Callable Bonds

Callable bonds are (often but not necessary) fixed coupon bonds that the issuer can call back before the natural maturity paying a prespecified price (typically on par).

You can see how the investor has "sold the right" to buy back the bond to the issuer. In exchange, this leads to a higher yield requested by the investor. Indeed callable bonds have to have higher coupons (everything else being equal) than non-callable bonds, otherwise who would invest in such a product? I mean, why give up a right without asking anything in return?

The point

Now I chose a specific product that involves "buying" options not to prove my point, but to show you the actual meaning of structured products: to offer a higher return (than vanilla products) to the investor, therefore making the product a bit more interesting for specific segments of customers. And to get higher returns, customers have to give up some rights: that's why these products involve issuers buying options. Nonetheless you can always structure your product so that the issuer is selling rights (like putable bonds), but it's very unusual.

Sources: I work in a bank doing exactly what I described =)

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unless one knows the details on this very structured product, one can simply speculate.

there are every imaginable structured product out there, and one involving receiving an option in one of the legs for the issuer is definitely possible.

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Structured Products issuers must hedge dynamically most of the risks associated with a product. This means depending not only on the type of product issued but also the market conditions throughout the product's life (i.e the time to maturity), issuers will need to buy or sell various market instruments; including volatility related hedges (varswaps, listed/otc options, volswaps, barrier options etc. that best fit their exposure and P&L constraints at time of re-hedging).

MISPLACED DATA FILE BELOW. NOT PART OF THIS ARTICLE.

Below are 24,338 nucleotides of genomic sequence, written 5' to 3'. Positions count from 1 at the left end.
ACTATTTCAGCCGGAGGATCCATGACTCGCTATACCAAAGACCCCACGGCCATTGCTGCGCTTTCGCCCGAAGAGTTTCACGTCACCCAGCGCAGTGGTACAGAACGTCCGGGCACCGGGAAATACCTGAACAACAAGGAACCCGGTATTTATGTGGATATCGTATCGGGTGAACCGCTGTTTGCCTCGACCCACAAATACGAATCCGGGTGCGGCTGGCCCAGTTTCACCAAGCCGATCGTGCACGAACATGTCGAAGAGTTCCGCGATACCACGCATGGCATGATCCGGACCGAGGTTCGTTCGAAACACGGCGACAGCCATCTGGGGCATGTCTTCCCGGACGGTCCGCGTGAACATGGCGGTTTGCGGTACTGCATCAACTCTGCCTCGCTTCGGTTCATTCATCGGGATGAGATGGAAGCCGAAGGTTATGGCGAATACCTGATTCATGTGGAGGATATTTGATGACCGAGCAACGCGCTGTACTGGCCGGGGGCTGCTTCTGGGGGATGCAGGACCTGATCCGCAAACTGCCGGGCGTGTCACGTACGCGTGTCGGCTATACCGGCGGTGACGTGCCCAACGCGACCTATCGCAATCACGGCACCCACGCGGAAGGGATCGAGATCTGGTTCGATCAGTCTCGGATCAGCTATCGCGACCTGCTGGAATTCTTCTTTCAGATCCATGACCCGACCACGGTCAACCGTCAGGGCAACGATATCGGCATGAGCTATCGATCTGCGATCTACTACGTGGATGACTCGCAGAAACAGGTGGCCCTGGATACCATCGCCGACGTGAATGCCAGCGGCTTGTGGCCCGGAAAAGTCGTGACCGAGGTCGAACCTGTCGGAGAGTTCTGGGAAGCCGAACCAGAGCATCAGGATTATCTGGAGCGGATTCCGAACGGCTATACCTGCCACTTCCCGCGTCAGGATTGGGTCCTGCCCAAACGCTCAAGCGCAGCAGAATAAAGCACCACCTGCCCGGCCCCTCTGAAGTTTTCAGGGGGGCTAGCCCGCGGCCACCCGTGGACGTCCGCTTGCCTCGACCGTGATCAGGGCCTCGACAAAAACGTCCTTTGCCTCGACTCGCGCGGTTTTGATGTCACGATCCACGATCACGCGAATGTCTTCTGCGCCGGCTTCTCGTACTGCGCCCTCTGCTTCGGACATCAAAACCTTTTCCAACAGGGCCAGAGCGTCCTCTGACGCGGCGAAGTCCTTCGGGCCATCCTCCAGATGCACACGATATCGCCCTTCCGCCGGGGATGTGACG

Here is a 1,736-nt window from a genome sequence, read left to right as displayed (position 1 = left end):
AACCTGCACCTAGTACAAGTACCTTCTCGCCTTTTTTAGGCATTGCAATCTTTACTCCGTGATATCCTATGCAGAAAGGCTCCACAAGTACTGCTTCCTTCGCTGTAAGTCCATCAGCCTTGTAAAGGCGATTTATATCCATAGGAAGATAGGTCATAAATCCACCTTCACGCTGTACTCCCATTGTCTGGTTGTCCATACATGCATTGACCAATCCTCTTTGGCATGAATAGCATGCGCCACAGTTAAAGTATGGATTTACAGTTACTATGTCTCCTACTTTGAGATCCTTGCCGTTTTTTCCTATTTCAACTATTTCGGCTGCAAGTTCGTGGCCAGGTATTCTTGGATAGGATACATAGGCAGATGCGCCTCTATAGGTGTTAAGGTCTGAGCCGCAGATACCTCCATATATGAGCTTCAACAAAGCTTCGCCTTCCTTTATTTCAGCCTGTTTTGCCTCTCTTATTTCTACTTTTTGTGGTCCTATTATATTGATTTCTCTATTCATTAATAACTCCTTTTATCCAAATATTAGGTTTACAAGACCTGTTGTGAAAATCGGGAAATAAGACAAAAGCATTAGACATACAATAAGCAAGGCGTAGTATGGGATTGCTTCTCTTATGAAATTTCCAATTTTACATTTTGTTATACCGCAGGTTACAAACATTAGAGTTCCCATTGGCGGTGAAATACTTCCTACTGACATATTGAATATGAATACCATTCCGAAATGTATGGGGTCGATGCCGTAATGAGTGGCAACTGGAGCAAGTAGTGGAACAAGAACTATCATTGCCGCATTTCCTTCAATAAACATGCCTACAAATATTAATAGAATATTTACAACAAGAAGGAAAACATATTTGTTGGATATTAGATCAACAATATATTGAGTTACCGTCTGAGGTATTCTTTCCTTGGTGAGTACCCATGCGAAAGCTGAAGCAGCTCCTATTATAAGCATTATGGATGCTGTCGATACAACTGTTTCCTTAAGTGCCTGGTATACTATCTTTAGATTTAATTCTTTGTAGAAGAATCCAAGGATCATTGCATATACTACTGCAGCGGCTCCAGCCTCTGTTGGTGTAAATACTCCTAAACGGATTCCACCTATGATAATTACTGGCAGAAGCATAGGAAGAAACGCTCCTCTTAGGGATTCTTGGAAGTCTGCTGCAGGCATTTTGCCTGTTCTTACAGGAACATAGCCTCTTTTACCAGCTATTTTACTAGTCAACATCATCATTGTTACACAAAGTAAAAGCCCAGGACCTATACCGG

In other terms, a product will initially create a short volatility position or a long volatility position, depending on its very features (a.k.a its payoff). Most income products such as the infamous autocallables very popular firstly in Asia and then in Europe, would usually generate the latter for issuers. But such initial position may be reversed at various stages of the product life and with varying velocity rates (volatility of volatility became more of a pricing focus post-BFC as an example).

Very interestingly, the old Risk Magazine article referenced in the question showcases perfectly the very stark contrast between then and now for issuers: instead of steadily growing equity markets mechanically creating a downward trend for volatilities - trend itself further compounded by issuers of income structured products becoming more and more exposed to long term volatilities and eventually forced-sellers, adding further pressure to the downward market. That was then... Now Fast Forward To The Future and today's markets: where not only short term dividend yields abruptly trended towards zero but volatility curves also shifted upward markedly, creating the almost exact opposite market conditions and lots of headaches along the way for issuers (cf risk.net - reuters - ifr).